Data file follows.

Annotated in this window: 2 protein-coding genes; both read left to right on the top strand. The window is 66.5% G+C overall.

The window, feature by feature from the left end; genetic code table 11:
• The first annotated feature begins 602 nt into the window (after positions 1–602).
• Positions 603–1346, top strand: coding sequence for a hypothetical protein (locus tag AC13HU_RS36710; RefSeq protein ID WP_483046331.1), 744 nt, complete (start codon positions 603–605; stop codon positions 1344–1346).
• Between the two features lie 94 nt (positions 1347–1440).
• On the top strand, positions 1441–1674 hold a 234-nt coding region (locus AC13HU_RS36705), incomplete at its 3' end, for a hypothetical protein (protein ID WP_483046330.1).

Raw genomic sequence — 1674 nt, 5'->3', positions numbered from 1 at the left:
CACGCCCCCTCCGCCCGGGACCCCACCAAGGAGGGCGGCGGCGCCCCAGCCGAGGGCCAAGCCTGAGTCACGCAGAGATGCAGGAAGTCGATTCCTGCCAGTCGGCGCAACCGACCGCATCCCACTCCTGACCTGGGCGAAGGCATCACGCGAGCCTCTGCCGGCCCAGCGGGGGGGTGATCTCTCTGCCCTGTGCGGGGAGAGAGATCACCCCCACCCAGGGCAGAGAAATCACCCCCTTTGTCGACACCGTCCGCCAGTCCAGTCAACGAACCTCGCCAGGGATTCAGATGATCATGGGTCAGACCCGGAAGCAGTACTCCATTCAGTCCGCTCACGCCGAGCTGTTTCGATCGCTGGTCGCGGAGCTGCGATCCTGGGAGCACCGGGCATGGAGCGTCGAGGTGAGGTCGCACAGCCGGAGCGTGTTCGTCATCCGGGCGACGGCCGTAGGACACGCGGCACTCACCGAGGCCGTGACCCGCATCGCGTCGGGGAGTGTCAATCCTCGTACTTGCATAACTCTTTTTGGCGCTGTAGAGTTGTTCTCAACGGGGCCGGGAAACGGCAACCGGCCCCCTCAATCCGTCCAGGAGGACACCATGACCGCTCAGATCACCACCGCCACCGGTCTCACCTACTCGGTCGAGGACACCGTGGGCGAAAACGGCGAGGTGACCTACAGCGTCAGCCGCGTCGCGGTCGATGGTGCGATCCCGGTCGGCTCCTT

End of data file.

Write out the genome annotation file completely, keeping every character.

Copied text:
Annotated in this window: 2 protein-coding genes; both read left to right on the top strand. The window is 66.5% G+C overall.

The window, feature by feature from the left end; genetic code table 11:
• The first annotated feature begins 602 nt into the window (after positions 1–602).
• Positions 603–1346, top strand: coding sequence for a hypothetical protein (locus tag AC13HU_RS36710; RefSeq protein ID WP_483046331.1), 744 nt, complete (start codon positions 603–605; stop codon positions 1344–1346).
• Between the two features lie 94 nt (positions 1347–1440).
• On the top strand, positions 1441–1674 hold a 234-nt coding region (locus AC13HU_RS36705), incomplete at its 3' end, for a hypothetical protein (protein ID WP_483046330.1).

Raw genomic sequence — 1674 nt, 5'->3', positions numbered from 1 at the left:
CACGCCCCCTCCGCCCGGGACCCCACCAAGGAGGGCGGCGGCGCCCCAGCCGAGGGCCAAGCCTGAGTCACGCAGAGATGCAGGAAGTCGATTCCTGCCAGTCGGCGCAACCGACCGCATCCCACTCCTGACCTGGGCGAAGGCATCACGCGAGCCTCTGCCGGCCCAGCGGGGGGGTGATCTCTCTGCCCTGTGCGGGGAGAGAGATCACCCCCACCCAGGGCAGAGAAATCACCCCCTTTGTCGACACCGTCCGCCAGTCCAGTCAACGAACCTCGCCAGGGATTCAGATGATCATGGGTCAGACCCGGAAGCAGTACTCCATTCAGTCCGCTCACGCCGAGCTGTTTCGATCGCTGGTCGCGGAGCTGCGATCCTGGGAGCACCGGGCATGGAGCGTCGAGGTGAGGTCGCACAGCCGGAGCGTGTTCGTCATCCGGGCGACGGCCGTAGGACACGCGGCACTCACCGAGGCCGTGACCCGCATCGCGTCGGGGAGTGTCAATCCTCGTACTTGCATAACTCTTTTTGGCGCTGTAGAGTTGTTCTCAACGGGGCCGGGAAACGGCAACCGGCCCCCTCAATCCGTCCAGGAGGACACCATGACCGCTCAGATCACCACCGCCACCGGTCTCACCTACTCGGTCGAGGACACCGTGGGCGAAAACGGCGAGGTGACCTACAGCGTCAGCCGCGTCGCGGTCGATGGTGCGATCCCGGTCGGCTCCTT